Ancestral Pueblo: Greater Upper Rio Grande ValleyNorthern Rio GrandeGreater Tewa Basin (Northern Tewa)Northern Rio Grande Gray WareTesuque Smeared Corrugated

Type Name: Tesuque Smeared Corrugated

Period: 1200 A.D. - 1450 A.D.
Culture: Ancestral Pueblo: Greater Upper Rio Grande Valley
Branch: Northern Rio Grande
Tradition: Greater Tewa Basin (Northern Tewa)
Ware: Northern Rio Grande Gray Ware

First posted by Dean Wilson 2012

Tesuque Smeared-indented Corrugated was defined by Mera (1935). Tesuque Smeared Indented as defined here refers to gray wares with exterior corrugations that have been partly but not completely obliterated resulting in treatments with low relief as compared to earlier corrugated forms (Habicht-Mauche 1993; Powell 2002; Wilson 2008; 2011). This is a common type in assemblages throughout much of the Rio Grande regions dating from A.D. 1200 to 1450.

Examples assigned to this type exhibit patterns similar to those classified as indented corrugated but with smeared coils which have been pushed down resulting in a series low ridges surrounded by shallow rounded or diamond-shaped dimples. These shallow ridges are commonly oriented horizontally or diagonally although a few examples are vertical. Surfaces are commonly dark. In the Rio Grande region, Tesuque Smeared Indented was the most common gray ware from components dating to the middle and later spans of the Coalition period as well as the very early part of the Classic period. There is a tendency for examples associated with very late Coalition and early Classic period components to exhibit increasingly obliterated surfaces ultimately resulting in a return to the manufacture of utility wares with plain exterior surfaces during the late prehistoric and early historic periods (Wiseman 2014). Corresponding with changes in surface texture is a shift in paste and temper. Smeared Corrugated from sites in the valleys of the Rio Grande from components dating to the early and middle coalition period tend to exhibit large granite temper and lighter and harder pastes. Those from assemblages dating to the later span of the Coalition period and early part of the Classic period tend to exhibit very dark colored, soft, crumbly pastes with finer igneous temper with numerous fine micaceous particles indicative of the use residual clays (Habicht-Mauche 1993 Wilson 2011). Differences in variation of surface and paste noted in later smeared corrugated forms seems to have formed the basis for definition of Cundiyo Micaceous-indented as named by Mera (1935) as a type associated with Wiyo Black-on-white. I tend not to distinguished smeared corrugated types during analysis (Wilson 2011), but instead note the occurrence of utility wares exhibiting probable residual pastes for the subset of smeared corrugated gray wares for which temper is recorded. A tendency toward the production of smeared gray wares with thinly spaced unindented coils formed the basis for the definition of Cordova Micaceous-ribbed by Mera (1935). I also tend to assign pottery exhibiting these traits to the Smeared Corrugated category.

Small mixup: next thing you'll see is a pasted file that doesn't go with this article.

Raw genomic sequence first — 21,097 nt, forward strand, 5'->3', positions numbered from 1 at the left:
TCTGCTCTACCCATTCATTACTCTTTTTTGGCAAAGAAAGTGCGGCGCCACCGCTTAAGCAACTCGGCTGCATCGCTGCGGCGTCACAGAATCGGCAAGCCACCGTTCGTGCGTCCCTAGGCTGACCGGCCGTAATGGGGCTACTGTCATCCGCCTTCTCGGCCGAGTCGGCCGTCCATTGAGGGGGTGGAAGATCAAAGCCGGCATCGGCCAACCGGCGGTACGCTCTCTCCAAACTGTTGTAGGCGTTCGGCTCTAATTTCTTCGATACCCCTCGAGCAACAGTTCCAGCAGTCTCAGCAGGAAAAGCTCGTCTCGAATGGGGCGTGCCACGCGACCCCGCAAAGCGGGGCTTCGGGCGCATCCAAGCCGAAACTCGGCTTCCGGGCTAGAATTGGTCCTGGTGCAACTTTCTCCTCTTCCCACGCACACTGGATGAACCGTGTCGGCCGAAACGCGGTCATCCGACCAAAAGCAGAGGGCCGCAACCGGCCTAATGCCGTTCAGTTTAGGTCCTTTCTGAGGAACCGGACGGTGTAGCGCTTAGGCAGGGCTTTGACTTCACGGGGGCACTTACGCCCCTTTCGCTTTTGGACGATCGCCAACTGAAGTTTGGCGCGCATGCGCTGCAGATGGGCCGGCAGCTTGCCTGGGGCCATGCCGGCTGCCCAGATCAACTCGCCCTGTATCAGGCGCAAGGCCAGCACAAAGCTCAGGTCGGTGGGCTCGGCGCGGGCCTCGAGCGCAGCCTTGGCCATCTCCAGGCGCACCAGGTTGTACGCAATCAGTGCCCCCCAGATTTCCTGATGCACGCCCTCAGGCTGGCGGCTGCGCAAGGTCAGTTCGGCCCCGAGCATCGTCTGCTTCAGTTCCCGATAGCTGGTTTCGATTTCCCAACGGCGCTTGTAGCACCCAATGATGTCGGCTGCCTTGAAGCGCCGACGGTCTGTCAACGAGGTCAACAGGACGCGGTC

Habicht-Mauche, Judith A.
1993 The Pottery from Arroyo Hondo Pueblo, New Mexico; Tribalization and Trade in the Northern Rio Grande. Arroyo Hondo Archaeological Series, Volume 8. School of American Research Press, Santa Fe.

Mera, H. P.
1935 Ceramic Clues to the Prehistory of North Central New Mexico. Technical Series Bulletin No. 8, Laboratory of Anthropology, Santa Fe.

Powell, Melissa S.
2002 Ceramics. In From Folsom to Fogelson: The Cultural Resources Inventory Survey of Pecos National Historic Park, Vol. I, edited by G. N.Head and J. D. Orcutt, pp. 237–304. Intermountain Cultural Resource Management Professional Paper No. 66, Santa Fe.

Wilson, C. Dean

2008 Ceramic Analysis for the Land Conveyance and Transfer Project, Los Alamos National Laboratory. In The Land Conveyance and Transfer Data Recovery Project: 7,000 Years of Land Use on the Pajarito Plateau, Vol. 3: Artifact and Sample Analysis, edited by Bradley J. Vierra and Kari M. Schmidt, pp. 125–256. Cultural Resource Report No. 273. Los Alamos National Laboratory, Los Alamos.

2011 Analysis of Pottery Recovered from Prehistoric Contexts. In Ogapogeh, the White Shell Water Place: The Prehistoric Component at El Pueblo de Santa Fe (LA 1051), by S. L. Lentz, pp. 187–224. Archaeology Notes, 438. Office of Archaeological Studies, Museum of New Mexico, Santa Fe.

Wiseman Regge N.
2014 Introduction to Mera’s “Ceramic Clues to the Prehistory of North Central New Mexico. In Since Mera: The Original Eleven Bulletins, With Essays and Opinions Derived from Recent Research, edited by E. J Brown, R. N. Wiseman and Rory P. Gauthier, pp 197-223. Archaeological Society of New Mexico, Albuquerque.

Related Photos

Tesuque Smeared Corrugated jar

Tesuque Smeared Corrugated jar sherd

Tesuque Smeared Corrugated jar

Tesuque Smeared Corrugated jar